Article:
JACKSON, Mississippi (AP) — Jackson Public Schools are joining a lawsuit seeking to recover a shortfall in state education funding and bar future underfunding.
The board voted 2-1 Tuesday to join, with two abstentions, said spokesman Sherwin Johnson.
Jackson alone has been shorted $85 million because of underfunding of the Mississippi Adequate Education Program since 2010. The amount at stake among the 20 districts now suing jumped to about $225 million with Jackson’s addition.
The lawsuit seeks to make up shortfalls in the funding formula since 2010. Current law says the Legislature “shall” fully fund the formula and former Gov. Ronnie Musgrove — spearheading the lawsuit — argues that leaves no room for interpretation. As lieutenant governor in 1997, Musgrove helped steer MAEP into law.
Others say it’s not that simple, and any verdict in Hinds County Chancery Court would be subject to appeal to the state Supreme Court.
From 2009 through the current school year, lawmakers have fallen $1.5 billion short of full funding. The lawsuit also asks a judge to order lawmakers to never again underfund the program.
The two Jackson board members who voted to sue, Timothy Collins and Monica Gilmore-Love, did not immediately respond to requests for comment. The move came after the board sought public comment on whether it should sue or not. Jackson is Mississippi’s second-largest school district, enrolling 29,500 students last year.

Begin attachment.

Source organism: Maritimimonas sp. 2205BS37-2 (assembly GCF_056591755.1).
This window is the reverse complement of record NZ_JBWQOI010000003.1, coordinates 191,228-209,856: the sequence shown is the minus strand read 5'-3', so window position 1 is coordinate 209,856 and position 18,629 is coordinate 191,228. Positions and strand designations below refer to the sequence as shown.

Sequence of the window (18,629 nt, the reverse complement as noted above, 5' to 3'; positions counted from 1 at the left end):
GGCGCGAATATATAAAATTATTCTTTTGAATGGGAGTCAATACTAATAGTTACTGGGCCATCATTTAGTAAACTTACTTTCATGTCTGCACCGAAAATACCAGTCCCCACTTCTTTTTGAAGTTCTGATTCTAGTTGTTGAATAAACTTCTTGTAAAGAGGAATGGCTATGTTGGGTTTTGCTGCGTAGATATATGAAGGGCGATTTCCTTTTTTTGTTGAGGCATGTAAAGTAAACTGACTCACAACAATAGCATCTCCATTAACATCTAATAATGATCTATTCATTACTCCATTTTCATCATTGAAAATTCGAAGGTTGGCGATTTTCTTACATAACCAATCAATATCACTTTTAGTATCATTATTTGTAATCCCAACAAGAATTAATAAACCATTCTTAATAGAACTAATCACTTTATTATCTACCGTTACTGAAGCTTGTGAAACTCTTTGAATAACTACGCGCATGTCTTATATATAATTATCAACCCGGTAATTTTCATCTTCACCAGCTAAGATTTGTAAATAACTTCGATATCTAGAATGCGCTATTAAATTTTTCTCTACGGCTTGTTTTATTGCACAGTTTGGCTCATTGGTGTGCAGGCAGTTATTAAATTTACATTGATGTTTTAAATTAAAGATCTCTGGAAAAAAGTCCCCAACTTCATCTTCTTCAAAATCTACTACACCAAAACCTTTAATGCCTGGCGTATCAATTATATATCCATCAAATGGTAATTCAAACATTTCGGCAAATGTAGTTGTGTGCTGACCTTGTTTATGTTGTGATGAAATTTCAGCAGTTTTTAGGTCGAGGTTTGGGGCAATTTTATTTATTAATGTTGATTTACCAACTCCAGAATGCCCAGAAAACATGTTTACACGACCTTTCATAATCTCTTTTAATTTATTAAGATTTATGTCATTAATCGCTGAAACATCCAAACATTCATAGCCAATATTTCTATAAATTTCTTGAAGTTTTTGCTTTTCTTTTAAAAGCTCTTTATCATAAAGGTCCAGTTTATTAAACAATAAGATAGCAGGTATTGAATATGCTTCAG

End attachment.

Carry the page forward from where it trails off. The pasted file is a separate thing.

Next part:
A spokesman for Musgrove said he was declining comment until he received a signed contract from Jackson Public Schools.
The suit was filed Aug. 28 and additional districts have until Monday at the latest to join without court permission. Districts that don’t join would not receive back money if the suit succeeds.
Backers of a ballot initiative to guarantee “an adequate and efficient system of free public schools” in the state Constitution have actively worked to persuade school districts not to sue. They warn lawmakers might react angrily by cutting funding, and also say Musgrove and allied lawyers would pocket too much money.
The current 20 districts would pay more than $41 million in fees, more than 18 percent of the money at stake according to Associated Press calculations using a sample fee schedule. The share for Jackson alone would be more than $7.7 million.
Musgrove argues his approach will provide faster relief and get districts back money they’ve already lost, instead of just helping in the future as the amendment would. He said the amendment would have to be enforced by time-consuming lawsuits that could be as expensive as his.